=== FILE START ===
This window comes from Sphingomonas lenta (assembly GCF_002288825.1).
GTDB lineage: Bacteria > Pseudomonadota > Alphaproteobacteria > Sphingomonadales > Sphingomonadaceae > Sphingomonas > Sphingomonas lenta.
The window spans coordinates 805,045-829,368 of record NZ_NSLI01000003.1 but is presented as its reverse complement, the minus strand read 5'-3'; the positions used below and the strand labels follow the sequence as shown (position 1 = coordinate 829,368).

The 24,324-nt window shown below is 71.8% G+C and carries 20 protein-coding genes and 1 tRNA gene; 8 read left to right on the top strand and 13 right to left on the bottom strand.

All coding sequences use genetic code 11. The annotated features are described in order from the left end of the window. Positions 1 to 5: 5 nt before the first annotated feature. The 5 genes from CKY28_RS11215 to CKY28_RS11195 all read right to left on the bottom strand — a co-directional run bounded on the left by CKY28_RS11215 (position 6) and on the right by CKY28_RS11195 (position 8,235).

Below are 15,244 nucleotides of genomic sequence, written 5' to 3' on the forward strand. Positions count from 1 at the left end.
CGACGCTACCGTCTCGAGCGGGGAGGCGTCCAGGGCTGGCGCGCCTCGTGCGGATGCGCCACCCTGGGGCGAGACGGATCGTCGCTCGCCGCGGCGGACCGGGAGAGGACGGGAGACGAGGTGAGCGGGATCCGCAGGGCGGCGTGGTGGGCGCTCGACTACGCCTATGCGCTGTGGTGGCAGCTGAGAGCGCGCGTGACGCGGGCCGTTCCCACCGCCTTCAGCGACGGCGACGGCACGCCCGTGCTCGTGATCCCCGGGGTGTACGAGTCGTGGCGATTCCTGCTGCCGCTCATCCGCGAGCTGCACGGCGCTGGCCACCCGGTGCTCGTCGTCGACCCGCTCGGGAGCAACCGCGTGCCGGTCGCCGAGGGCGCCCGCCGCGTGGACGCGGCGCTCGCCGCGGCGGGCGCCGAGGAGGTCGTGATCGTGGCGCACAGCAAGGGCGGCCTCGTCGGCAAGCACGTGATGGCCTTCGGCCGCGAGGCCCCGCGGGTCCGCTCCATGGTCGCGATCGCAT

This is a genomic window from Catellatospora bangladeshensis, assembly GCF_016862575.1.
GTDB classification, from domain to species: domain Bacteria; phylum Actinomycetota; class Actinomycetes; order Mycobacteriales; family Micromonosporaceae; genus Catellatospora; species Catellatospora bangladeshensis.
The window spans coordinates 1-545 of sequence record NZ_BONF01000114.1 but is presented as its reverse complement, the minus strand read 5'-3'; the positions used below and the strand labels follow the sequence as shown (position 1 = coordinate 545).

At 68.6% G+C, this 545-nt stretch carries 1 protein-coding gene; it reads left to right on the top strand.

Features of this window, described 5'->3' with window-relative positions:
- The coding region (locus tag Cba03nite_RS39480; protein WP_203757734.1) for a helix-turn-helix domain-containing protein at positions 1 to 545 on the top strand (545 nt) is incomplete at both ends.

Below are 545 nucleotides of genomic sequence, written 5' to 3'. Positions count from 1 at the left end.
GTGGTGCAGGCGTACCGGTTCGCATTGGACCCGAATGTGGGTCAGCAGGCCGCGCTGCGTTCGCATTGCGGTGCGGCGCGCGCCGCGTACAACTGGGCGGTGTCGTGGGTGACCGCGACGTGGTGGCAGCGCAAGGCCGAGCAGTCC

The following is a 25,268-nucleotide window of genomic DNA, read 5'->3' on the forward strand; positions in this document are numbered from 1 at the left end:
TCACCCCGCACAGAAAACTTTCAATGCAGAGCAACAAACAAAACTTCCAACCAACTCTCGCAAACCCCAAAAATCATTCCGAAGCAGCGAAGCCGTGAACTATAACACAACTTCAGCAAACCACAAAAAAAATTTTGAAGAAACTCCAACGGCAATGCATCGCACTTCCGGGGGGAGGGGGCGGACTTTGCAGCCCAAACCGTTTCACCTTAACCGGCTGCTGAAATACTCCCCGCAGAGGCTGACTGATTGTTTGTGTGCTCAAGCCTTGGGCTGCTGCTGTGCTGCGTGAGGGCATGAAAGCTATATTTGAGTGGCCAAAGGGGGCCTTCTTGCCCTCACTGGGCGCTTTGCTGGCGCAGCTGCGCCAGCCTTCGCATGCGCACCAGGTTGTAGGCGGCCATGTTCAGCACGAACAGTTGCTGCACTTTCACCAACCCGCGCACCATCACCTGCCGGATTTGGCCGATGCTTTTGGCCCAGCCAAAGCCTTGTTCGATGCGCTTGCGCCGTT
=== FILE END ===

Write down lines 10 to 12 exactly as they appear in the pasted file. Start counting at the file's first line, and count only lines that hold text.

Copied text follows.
The window spans coordinates 1-545 of sequence record NZ_BONF01000114.1 but is presented as its reverse complement, the minus strand read 5'-3'; the positions used below and the strand labels follow the sequence as shown (position 1 = coordinate 545).

At 68.6% G+C, this 545-nt stretch carries 1 protein-coding gene; it reads left to right on the top strand.

Features of this window, described 5'->3' with window-relative positions: